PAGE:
The game of container spotting

I have always said there is never a dull moment in the shipping and freight industry.. 🙂 There is always something new, interesting, controversial, educational happening..

Below is an article from The Wall Street Journal by Erica E. Phillips which talks about a new phenomenon related to containers called “Container Spotting”..

Very interesting to say the least..

 

INDIANAPOLIS—Charles Fox was walking between stacks of shipping containers this week in a storage yard near Interstate 465, when he spotted just what he hoped for—a unicorn.

Forty feet long and 9’6” high, sandwiched between two rust-colored boxes of the same dimensions, was a container with a logo for Gateway Management Services, a fleet taken over more than 10 years ago by Textainer Group.

A Gateway ‘Unicorn
A Gateway ‘Unicorn

And it was blue.

“Nobody even knew these existed,” said Mr. Fox, 31. He had seen Gateway containers in gray, never blue. He took carefully composed photos to submit to a website that serves as an unofficial encyclopedia of shipping containers.

Containers may seem pretty uniform, riding trains and trucks or stacked near ports and warehouses.

People like Mr. Fox know better. A small group of connoisseurs has taken up “container spotting,” hanging around shipping yards to identify the globe-trotting metal boxes by color, size, vintage, origin country and other details.

Rare finds are what “makes it all worth it,” said Mr. Fox, an Indianapolis-based logistics-company salesman. “Blue Gateway container!”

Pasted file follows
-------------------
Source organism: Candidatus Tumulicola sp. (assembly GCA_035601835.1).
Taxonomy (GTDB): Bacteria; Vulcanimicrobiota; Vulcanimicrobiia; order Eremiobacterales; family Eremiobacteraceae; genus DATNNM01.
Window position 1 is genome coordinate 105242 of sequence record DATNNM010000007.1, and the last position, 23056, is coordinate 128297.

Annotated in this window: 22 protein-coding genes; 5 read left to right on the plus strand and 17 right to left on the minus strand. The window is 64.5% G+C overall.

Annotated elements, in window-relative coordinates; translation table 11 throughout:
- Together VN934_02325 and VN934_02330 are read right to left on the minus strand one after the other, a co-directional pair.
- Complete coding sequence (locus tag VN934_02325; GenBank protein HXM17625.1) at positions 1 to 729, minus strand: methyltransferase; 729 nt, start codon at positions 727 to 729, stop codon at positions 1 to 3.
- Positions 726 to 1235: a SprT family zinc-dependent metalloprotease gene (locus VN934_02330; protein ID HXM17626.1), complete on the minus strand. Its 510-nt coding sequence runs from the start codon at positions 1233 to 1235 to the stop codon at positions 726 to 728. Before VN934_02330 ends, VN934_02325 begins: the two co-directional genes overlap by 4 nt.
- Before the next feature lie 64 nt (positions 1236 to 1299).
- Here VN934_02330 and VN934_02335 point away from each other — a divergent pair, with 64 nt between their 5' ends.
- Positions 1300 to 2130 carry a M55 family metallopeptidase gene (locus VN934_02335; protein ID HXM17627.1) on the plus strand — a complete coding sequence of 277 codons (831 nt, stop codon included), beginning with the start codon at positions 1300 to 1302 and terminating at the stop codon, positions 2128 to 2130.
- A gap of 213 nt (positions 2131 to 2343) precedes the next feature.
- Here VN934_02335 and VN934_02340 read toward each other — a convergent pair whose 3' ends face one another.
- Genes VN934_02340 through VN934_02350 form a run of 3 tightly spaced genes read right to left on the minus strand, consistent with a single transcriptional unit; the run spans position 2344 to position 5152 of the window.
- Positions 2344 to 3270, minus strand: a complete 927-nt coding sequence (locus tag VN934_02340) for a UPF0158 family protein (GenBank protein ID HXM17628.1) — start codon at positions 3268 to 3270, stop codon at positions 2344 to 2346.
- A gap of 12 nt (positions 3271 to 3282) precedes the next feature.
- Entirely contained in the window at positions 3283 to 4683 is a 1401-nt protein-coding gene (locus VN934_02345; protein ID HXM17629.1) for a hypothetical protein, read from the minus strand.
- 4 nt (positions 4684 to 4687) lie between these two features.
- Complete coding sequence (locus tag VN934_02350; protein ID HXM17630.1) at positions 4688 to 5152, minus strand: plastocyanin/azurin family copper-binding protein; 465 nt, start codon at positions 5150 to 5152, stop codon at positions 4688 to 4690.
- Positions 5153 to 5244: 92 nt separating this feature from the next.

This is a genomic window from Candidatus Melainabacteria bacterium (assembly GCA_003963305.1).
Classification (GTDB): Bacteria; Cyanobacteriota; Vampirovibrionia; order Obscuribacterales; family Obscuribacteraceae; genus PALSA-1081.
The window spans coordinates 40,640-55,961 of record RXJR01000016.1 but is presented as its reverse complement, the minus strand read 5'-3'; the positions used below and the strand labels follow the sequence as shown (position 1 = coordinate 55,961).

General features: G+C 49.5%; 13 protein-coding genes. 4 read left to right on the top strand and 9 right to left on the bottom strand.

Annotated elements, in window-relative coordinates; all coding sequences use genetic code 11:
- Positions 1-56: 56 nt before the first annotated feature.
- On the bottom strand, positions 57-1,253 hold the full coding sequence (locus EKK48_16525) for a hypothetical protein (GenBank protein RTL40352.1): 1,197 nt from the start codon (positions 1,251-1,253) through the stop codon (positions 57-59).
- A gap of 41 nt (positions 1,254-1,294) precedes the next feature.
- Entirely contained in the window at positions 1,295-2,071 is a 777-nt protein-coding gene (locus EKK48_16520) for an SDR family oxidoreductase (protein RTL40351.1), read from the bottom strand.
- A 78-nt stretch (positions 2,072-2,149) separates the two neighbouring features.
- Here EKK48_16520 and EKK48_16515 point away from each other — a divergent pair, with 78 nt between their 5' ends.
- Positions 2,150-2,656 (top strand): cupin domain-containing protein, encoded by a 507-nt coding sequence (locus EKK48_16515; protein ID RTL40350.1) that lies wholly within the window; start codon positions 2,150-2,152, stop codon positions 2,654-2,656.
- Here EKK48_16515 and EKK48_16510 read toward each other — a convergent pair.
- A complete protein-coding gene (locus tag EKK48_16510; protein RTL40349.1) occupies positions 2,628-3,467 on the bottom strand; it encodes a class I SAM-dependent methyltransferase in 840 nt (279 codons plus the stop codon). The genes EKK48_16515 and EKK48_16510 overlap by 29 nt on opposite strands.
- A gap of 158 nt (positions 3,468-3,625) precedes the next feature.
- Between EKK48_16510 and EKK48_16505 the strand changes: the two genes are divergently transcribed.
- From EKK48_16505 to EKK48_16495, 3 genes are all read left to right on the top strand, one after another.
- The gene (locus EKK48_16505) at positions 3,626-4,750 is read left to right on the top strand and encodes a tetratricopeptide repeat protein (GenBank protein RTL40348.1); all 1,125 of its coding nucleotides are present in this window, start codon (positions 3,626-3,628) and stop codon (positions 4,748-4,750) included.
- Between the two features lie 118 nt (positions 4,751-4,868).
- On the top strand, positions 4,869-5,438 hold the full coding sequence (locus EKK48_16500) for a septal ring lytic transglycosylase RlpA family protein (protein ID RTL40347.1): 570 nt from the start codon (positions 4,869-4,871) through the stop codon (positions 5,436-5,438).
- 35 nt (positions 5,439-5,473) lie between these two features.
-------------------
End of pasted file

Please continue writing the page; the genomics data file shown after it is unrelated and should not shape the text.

A Sampling From ‘The Container Guide’

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PHOTO: THE CONTAINER GUIDE

 

Finding an unusual box “is analogous to the satisfaction that bird watchers get from spotting a very rare breed of bird,” said Matt Hannes, who maintains the Intermodal Container Web Page, where he catalogs photos from container spotters around the world, including Mr. Fox.

Charles Fox hunts for ‘unicorn’ containers in Indianapolis.

Charles Fox hunts for ‘unicorn’ containers in Indianapolis. PHOTO: ERICA E. PHILLIPS/THE WALL STREET JOURNAL

 

Rare containers are often a product of the continuing consolidation in the global shipping industry. Names and logos disappear off the boxes as companies get bought or go bankrupt, but a few oldies manage to sneak by. Savvy spotters may get excited by an old Polish Ocean Lines logo or a rust-colored container labeled UES.

Other unusual containers include ones from the world’s smallest shipping companies. Spotters also prize first sightings of new logos, such as the bright blue boxes of the newly formed China Cosco Shipping, or the alligator logos on MOL containers.

For more-casual container watchers, there’s “The Container Guide,” a waterproof field guide that fits in the average pants pocket. Published by Craig Cannon and Tim Hwang, it tells the stories behind dozens of big shipping companies whose containers are commonly seen—Maersk, Hapag-Lloyd , Hanjin—though it doesn’t get into many rare containers.

Modeled after the National Audubon Society’s “Field Guide to North American Birds,” the book’s renderings show container logos and hues.

A container ship in New York harbor last year.
A container ship in New York harbor last year. PHOTO: SPENCER PLATT/GETTY IMAGES

 

Mr. Hwang said the book appeals to “two types of infrastructure nerds.” For some it is visceral—they are awe-struck by the massive scale of seaports and container shipping. For others, it is scientific. “They get really into the data element of it—mapping and tracking containers in and out of Oakland port terminals, for example.”